The Mississippi Baptist Foundation  |  est. 1943  |  Psalm 24:1
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      A news story from New York City went viral recently. Similar stories were presented in Texas several weeks ago. The New York story featured a visual of a squirrel outstretched fully on the ground and included the question “Is this squirrel OK?” Representatives from the NYC Parks Department assured the public that squirrels observed in such a position are fine. In fact, NYC Parks indicated, squirrels stretched out in such a fashion are simply “splooting.”
      Splooting is a word with which I was not familiar so I conducted a little research.  Apparently, splooting is a slang term that has been circulating for a while and likely will be included formally in reputable dictionaries in the not-too-distant future.  According to experts in animal behavior, animals will spread out with their legs extended behind them in order to rest and remain cool. While splooting may be observed more frequently in dogs, most animals are capable of and engage in splooting from time to time…particularly when temperatures are high.
      Understanding rest as the goal and purpose of splooting made me wonder how many churches have weary members that might find splooting to be helpful. Now, I’m not referring to stretching out on a pew during a worship service (although I’m sure some congregants have considered the idea on occasion) nor am I thinking about a permanent cessation of church involvement. I am thinking, however, of church splooting in terms of taking a much-needed respite or break from the week-to-week, month-to-month, and year-to-year leadership role and activity in which a person may have been involved for years.     
      In many churches, resting may not seem possible because too few people are handling too many responsibilities. While having committed folks is a blessing for churches, depending only on a few individuals can prove detrimental for church health over time. The church is a body of believers designed by God to function optimally when everyone is an active participant (1 Corinthians 12:4-31). Investing time and effort to help new believers mature in their faith and “plug in” to the life of the church is beneficial to everyone involved and will produce both spiritual and numerical growth within a church.
      Being something of a “D-I-Yer,” I recognize the personal enjoyment and satisfaction of handling a task or ministry responsibility on a solo basis. Having a small number of church members constantly “on call” and accomplishing the majority of the ministry opportunities unassisted, however, will stunt church growth. Why? Because the DIY mindset of a few key leaders may not encourage others to become involved. When church leaders and seasoned church members engage actively and continually in “equipping the saints for the work of ministry to build up the body of Christ until we all reach unity in the faith and in the knowledge of Jesus,” the blessings of spiritual maturity, Christlikeness, and genuine love one for another will follow as each individual church member exercises their spiritual giftedness and eagerly fulfills a specific role or function within the church (Ephesians 4:12-17). Additionally, opportunities for additional church ministries may increase, over-dependency on a few members will decrease allowing for a brief and needed sabbatical, more laborers will move into the harvest fields, the church will grow as each member does his or her part, and…God will receive the glory!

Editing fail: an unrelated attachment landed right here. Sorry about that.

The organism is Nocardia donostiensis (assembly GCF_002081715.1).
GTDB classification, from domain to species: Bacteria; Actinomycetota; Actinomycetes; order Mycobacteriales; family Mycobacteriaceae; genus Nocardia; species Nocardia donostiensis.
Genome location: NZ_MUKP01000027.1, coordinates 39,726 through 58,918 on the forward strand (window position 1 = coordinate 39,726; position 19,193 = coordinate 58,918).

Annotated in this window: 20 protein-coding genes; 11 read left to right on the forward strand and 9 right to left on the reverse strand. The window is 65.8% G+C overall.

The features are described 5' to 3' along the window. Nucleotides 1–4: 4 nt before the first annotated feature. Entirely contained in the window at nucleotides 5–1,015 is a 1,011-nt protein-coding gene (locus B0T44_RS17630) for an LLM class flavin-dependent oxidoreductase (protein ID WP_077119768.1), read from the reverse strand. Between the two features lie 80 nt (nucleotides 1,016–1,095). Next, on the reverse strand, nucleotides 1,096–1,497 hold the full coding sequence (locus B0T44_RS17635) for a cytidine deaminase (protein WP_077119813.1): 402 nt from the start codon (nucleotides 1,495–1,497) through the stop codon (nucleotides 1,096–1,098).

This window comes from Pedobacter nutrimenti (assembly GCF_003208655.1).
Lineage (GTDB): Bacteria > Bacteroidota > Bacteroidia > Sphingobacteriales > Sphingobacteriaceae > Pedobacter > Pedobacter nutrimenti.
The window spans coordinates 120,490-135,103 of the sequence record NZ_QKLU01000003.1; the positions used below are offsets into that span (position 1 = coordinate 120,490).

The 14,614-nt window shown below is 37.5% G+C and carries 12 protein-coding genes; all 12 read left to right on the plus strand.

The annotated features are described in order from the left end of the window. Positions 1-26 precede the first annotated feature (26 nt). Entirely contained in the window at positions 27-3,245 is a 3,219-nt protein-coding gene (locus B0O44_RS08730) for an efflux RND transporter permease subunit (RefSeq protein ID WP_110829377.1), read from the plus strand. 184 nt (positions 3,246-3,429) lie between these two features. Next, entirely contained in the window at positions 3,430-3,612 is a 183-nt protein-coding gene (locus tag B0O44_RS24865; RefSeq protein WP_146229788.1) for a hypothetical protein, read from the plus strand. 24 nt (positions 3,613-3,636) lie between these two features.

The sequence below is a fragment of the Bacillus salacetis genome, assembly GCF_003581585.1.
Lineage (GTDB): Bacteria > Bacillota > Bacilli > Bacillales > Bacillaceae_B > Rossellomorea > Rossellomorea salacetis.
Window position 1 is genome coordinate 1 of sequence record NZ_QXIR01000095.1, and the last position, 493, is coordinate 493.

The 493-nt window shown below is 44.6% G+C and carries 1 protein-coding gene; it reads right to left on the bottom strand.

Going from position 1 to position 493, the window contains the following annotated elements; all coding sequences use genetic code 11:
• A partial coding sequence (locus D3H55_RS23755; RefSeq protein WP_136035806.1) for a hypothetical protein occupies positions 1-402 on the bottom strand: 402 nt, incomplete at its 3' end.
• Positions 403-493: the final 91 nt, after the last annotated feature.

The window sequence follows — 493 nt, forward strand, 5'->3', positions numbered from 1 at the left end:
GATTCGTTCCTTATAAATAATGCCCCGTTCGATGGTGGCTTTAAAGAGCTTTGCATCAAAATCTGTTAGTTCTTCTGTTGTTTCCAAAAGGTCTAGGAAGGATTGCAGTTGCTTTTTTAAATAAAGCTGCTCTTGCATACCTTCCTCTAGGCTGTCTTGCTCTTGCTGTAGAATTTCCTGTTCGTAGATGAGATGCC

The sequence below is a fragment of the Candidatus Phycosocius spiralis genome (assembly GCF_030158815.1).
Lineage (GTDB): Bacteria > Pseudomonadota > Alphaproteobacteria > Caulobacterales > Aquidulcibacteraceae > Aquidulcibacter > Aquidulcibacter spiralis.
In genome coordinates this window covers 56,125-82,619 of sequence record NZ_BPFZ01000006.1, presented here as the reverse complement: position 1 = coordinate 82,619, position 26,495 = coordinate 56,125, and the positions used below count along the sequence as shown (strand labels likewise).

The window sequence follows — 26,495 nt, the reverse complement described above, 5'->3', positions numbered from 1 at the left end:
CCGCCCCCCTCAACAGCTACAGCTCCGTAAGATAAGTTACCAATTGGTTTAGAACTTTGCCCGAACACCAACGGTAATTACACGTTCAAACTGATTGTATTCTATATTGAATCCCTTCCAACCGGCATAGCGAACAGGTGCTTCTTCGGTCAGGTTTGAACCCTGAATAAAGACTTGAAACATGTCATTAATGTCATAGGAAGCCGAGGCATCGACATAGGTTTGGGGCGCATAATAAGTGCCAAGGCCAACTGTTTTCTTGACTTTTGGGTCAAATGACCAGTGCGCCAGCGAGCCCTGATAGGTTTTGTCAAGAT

A reminder and word of encouragement may be in order…church splooting should not be considered as an indefinite period of rest where a person checks out and ceases to be involved in all church ministries or activities. Your presence in Sunday School will encourage the new teacher of the class that you led for 20 years. Volunteering to minister to preschool-aged children in extended session during the worship service from time-to-time will encourage the small group of faithful leaders who have handled that important ministry for a decade. Continue exercising your spiritual giftedness for the benefit of the church even if you are not currently chairing a particular committee or ministry team. Inform the student minister of your willingness to host a youth event in your home. If you have musical ability and can play the piano, perhaps volunteer to give the regular pianist a Sunday off. Exploring additional ministry opportunities even while resting from your historic church ministry may lead to new and exciting areas of service for you and for the edification of the church.    


Dear Heavenly Father, Churches across our state, country, and world need leaders who will equip others. Churches across our state, country, and world have church members who need to be equipped for the edification of the body of Christ. May both those who are capable of equipping and those who need to be equipped recognize their dependency on each other and work together. May all of us recognize our dependency upon You and serve willingly as your co-laborers. Amen.